Hualapai Valley Fire begins work on rural dispatch center

With the help of a $125,000 grant, the Hualapai Valley Fire District is beginning a multi-year plan to develop the first rural fire district dispatch center in Mohave County.

The Arizona Department of Homeland Security awarded the grant last month, which will be part of the three-year funding process, for the center set to initially serve five fire districts.

In 2005, the Mohave County Fire Officer's Association established a committee to look into the creation of the center.

"Several of the fire districts have worked closely since the inception of this committee and have reached a point where this project can become a reality," HVFD Chief Wayne L. Eder said.

The fire district wasn't just handed $125,000. The Arizona Department of Homeland Security will reimburse the HVFD for money spent on the center within the next year up to $125,000.

The HVFD initially requested $215,000 from the Arizona Department of Homeland Security. The fire district and state agency were able to come to a compromise with the initial grant and additional funding every year until the center is finished, HVFD Chairman Jimmie Bodenhamer said.

Beyond the HVFD, the fire agencies for the Bureau of Indian Affairs, Chloride, Lake Mohave Ranchos and Truxton would initially use the centrally located dispatch center, Bodenhamer said. He added other fire districts and agencies have expressed interest in utilizing the center when it's completed.

"It is estimated that the new dispatch center will dispatch roughly 4,500 incidents the first year of operation, with an increase to 6,500 the second year as additional departments come on line," Eder said. "Within five years, it is expected that the center will dispatch approximately 10,000 calls per year."

The center will be located in HVFD Station No. 5, 9667 Concho Drive, in Valle Vista. It will be linked to a nearby repeater, allowing the transmission of radio signals throughout the system.

The HVFD station was chosen because it features a more than 660-square-foot former training room with male/female restroom facilities and office.

The HVFD hopes to save costs that can be used to purchase equipment by converting the currently unused area rather than building a new facility, Bodenhamer said.

They hope to start the remodel process in February, Eder said. The facility is scheduled to be fully operational during the summer of 2009.

The HVFD looked to the Sedona Fire District, which runs a similar operation for rural fire districts in Coconino and Yavapai counties.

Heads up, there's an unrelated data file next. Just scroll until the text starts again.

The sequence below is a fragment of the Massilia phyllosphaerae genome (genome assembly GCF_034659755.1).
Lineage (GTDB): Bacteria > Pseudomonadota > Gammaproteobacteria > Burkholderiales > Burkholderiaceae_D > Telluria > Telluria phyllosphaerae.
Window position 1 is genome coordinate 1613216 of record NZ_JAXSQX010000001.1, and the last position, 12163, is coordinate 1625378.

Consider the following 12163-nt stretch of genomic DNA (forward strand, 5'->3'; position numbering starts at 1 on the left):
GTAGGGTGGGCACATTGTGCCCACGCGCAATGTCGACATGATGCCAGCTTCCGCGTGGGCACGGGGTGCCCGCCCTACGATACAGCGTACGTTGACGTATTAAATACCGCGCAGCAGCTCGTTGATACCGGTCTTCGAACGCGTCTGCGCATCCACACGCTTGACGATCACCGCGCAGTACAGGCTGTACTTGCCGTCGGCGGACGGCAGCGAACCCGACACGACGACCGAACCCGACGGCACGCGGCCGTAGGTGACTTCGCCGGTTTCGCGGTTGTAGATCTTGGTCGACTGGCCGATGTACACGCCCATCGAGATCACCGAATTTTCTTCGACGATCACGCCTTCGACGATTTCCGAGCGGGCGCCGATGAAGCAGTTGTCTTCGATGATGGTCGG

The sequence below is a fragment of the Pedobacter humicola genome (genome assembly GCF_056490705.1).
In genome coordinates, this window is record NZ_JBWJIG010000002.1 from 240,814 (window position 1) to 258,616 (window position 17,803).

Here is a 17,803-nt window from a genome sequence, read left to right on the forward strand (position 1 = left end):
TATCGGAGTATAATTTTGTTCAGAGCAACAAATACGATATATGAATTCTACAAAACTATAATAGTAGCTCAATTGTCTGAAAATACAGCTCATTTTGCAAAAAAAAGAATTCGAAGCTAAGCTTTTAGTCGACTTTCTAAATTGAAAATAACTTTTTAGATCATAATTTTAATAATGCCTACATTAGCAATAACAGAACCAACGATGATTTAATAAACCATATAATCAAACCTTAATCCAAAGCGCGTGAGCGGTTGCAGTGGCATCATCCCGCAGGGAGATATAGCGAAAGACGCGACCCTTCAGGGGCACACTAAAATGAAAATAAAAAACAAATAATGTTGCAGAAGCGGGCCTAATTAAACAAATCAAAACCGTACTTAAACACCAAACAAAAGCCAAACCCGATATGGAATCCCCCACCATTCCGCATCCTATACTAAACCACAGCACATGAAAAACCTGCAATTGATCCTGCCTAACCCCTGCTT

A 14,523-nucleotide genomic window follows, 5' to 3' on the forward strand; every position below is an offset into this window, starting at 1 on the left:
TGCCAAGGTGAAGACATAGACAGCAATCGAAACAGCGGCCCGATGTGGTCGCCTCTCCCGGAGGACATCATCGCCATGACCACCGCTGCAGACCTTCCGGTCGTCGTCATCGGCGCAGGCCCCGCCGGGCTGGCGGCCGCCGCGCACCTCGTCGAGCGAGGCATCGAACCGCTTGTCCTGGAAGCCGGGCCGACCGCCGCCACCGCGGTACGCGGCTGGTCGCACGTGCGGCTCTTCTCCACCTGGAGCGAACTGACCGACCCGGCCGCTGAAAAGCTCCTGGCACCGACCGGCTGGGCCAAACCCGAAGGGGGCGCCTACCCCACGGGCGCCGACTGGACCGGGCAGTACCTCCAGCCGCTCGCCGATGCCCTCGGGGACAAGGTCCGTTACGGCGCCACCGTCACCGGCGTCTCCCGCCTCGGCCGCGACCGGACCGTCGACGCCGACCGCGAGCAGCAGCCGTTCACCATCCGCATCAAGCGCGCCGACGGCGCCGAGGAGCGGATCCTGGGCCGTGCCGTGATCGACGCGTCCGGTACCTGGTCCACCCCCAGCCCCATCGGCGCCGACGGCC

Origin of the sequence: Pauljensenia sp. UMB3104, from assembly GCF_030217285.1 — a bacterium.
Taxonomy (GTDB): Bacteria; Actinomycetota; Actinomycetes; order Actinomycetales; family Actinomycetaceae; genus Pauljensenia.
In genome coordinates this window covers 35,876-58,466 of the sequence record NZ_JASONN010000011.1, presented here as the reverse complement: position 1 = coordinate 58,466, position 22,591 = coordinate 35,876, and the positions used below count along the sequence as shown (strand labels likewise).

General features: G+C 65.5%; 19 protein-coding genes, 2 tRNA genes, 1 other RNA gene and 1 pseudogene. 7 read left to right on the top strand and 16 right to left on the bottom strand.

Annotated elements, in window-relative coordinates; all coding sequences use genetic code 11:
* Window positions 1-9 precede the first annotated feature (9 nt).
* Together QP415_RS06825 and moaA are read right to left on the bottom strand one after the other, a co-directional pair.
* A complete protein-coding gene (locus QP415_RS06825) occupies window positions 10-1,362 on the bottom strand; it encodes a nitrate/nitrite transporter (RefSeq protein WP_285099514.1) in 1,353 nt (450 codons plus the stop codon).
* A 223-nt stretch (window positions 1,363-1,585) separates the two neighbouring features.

"The goal is not to be as big as Sedona," Bodenhamer said. "The goal is to have a countywide dispatch. A professional dispatch center is better than a self-run one."

Started in 1986 as its own dispatch center with cardio pulmonary resuscitation and emergency-medical-dispatch-certified communications specialists, the SFD gradually added other agencies in 1998, Regional Communications Center Manger Terry Schleizer said. They have added one to two fire districts a year since then.

Using national protocols, the rural fire districts dispatch center in Sedona established uniform dispatch procedures for their coverage area. A key to that, and a suggestion Schleizer said she gave the HVFD, is to hold a meeting once a month with representatives from each fire district to address any problems or suggestions to improve the dispatch.

"It's a big thing to take on," Schleizer said, "but it's well worth it if it works well."

The SFD uses computer-aided dispatch, which is also planned for the center in Mohave County. The dispatch center will also house incident logs and dispatch recordings, Bodenhamer said.

The goal is to have two dispatchers on duty 24 hours a day, seven days a week, in the next three years, Eder said. Volunteer personnel will back up the staff in periods of high demand, he added.

Unlike the SFD, the dispatch center in Mohave County wouldn't be a primary 911 public safety answering point. That function is currently and will continue to be the responsibility of the Mohave County Sheriff's Office.

Once the MCSO receives a 911 call, the operators then route the calls to the individual fire districts. With no current uniform dispatch procedures, a rural fire dispatch center should help unify the responses and assist in mutual aid calls, Bodenhamer said.

The dispatch center should reduce response times by cutting the emergency call process time, Eder said. This will be especially evident in the event of a major incident or wildfires when many agencies are dispatched at once, he added.

The National Park Service has agreed to donate excess dispatch center equipment for the project, Bodenhamer said. The center will still need to purchase and install dispatch consoles, radios, telephone equipment, auxiliary power supplies, computers and software.

What will also help with the communications are grants received by the Chloride, the Hualapai Valley and the Lake Mohave Ranchos fire districts for new repeaters and a radio tower. They will facilitate the firefighters in being on the same frequency throughout their respective districts.

Reaping the rewards of the center comes with its costs. Each fire district served by the center will be responsible for providing funds for staffing and maintenance once the center is accomplished. Whether it's an annual fee or charge by call hasn't been determined yet, Bodenhamer said.

"Every one of the fire districts are owners in this," he added.